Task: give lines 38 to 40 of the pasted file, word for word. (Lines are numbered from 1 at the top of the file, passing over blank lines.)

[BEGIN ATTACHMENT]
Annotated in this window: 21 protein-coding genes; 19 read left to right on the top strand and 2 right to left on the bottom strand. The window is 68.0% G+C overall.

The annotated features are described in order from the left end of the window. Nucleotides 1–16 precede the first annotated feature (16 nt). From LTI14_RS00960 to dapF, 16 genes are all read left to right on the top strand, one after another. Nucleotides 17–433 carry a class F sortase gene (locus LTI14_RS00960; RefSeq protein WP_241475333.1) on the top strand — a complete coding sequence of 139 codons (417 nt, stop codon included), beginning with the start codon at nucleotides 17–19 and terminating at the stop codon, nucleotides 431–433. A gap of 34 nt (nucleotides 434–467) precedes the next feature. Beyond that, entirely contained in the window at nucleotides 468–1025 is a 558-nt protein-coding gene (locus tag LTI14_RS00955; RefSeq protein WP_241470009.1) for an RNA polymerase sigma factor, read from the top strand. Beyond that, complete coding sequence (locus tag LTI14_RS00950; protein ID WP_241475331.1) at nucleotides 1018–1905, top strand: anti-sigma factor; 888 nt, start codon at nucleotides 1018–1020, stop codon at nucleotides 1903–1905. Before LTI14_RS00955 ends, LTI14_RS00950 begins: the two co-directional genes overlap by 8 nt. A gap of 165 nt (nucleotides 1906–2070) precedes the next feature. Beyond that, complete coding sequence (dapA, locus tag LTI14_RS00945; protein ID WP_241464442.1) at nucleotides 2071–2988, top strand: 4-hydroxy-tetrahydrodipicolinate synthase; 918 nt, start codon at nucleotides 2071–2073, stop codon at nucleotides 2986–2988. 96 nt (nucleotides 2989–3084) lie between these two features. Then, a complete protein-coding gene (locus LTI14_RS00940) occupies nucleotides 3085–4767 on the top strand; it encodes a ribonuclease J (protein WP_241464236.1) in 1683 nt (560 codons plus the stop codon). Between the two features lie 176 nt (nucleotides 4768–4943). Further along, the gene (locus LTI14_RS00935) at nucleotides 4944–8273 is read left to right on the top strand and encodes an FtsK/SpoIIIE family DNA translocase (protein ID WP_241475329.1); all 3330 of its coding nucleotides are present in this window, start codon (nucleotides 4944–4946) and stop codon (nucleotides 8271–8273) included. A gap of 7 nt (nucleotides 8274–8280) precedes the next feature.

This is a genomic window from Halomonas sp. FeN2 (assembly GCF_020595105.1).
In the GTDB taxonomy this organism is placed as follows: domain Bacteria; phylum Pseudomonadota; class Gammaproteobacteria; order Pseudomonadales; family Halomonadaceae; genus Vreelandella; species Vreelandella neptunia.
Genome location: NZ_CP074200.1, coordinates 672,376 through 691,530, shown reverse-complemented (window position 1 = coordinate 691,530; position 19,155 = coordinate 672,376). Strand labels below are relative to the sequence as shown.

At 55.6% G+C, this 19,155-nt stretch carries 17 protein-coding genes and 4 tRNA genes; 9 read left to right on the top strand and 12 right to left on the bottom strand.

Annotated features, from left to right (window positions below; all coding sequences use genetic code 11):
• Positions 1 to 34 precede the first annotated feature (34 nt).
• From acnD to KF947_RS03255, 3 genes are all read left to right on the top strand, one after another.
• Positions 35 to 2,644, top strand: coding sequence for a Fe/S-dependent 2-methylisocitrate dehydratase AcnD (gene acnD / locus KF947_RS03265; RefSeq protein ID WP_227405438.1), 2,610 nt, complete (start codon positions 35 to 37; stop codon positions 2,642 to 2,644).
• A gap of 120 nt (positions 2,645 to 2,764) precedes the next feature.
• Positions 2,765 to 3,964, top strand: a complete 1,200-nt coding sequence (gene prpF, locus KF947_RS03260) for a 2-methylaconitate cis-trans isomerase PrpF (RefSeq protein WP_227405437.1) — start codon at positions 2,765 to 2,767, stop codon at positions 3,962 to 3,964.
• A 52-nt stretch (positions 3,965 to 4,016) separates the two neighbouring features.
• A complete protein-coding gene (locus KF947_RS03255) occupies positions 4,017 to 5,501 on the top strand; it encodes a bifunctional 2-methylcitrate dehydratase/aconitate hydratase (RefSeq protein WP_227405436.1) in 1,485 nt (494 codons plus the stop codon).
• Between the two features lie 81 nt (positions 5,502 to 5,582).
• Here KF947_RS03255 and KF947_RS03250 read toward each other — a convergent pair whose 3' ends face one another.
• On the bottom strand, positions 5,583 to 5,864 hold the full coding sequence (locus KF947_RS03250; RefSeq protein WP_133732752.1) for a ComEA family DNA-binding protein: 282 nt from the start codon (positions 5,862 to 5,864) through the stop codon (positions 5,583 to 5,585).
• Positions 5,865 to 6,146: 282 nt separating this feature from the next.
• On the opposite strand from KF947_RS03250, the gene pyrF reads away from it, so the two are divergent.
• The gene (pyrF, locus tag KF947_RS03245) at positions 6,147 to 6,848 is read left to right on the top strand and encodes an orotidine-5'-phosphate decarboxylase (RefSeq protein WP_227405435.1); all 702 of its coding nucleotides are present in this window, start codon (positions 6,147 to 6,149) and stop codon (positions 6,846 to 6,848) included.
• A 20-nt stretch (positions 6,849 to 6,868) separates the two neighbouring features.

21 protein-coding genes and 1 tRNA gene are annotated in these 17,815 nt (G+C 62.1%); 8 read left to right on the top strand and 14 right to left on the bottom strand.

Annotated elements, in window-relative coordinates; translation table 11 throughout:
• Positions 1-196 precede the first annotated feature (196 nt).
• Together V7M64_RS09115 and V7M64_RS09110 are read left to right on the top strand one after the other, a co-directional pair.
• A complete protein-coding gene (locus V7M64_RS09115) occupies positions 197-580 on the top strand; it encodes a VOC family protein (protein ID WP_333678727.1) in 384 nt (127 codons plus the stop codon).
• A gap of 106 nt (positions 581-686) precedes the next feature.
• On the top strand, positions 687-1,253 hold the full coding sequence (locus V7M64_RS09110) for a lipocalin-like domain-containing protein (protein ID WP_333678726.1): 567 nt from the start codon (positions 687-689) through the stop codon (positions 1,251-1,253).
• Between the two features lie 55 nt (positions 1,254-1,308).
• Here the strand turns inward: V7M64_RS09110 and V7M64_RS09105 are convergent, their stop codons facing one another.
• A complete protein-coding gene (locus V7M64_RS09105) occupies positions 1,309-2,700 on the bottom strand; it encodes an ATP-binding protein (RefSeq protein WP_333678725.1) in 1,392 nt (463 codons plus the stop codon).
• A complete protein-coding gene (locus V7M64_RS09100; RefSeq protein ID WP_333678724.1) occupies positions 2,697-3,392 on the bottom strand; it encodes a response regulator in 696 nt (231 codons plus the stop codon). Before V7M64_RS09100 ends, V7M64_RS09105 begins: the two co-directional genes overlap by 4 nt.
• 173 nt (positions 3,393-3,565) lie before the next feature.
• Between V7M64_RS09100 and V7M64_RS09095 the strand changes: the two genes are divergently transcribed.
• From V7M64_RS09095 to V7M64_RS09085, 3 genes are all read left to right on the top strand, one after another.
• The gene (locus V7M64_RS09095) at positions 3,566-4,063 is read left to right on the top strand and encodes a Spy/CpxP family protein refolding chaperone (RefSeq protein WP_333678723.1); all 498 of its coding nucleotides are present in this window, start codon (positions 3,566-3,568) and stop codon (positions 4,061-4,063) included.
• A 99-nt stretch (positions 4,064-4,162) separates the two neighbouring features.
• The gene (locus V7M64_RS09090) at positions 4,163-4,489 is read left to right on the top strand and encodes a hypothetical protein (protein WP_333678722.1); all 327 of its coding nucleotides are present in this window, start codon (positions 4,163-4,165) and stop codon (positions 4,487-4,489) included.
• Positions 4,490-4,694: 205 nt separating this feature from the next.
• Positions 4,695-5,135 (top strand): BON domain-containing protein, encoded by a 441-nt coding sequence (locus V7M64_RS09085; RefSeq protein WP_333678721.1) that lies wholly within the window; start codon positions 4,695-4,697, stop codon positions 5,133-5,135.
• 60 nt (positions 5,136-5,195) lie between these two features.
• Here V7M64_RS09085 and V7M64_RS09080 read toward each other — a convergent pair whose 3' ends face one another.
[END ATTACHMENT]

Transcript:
• The gene (locus V7M64_RS09090) at positions 4,163-4,489 is read left to right on the top strand and encodes a hypothetical protein (protein WP_333678722.1); all 327 of its coding nucleotides are present in this window, start codon (positions 4,163-4,165) and stop codon (positions 4,487-4,489) included.
• Positions 4,490-4,694: 205 nt separating this feature from the next.
• Positions 4,695-5,135 (top strand): BON domain-containing protein, encoded by a 441-nt coding sequence (locus V7M64_RS09085; RefSeq protein WP_333678721.1) that lies wholly within the window; start codon positions 4,695-4,697, stop codon positions 5,133-5,135.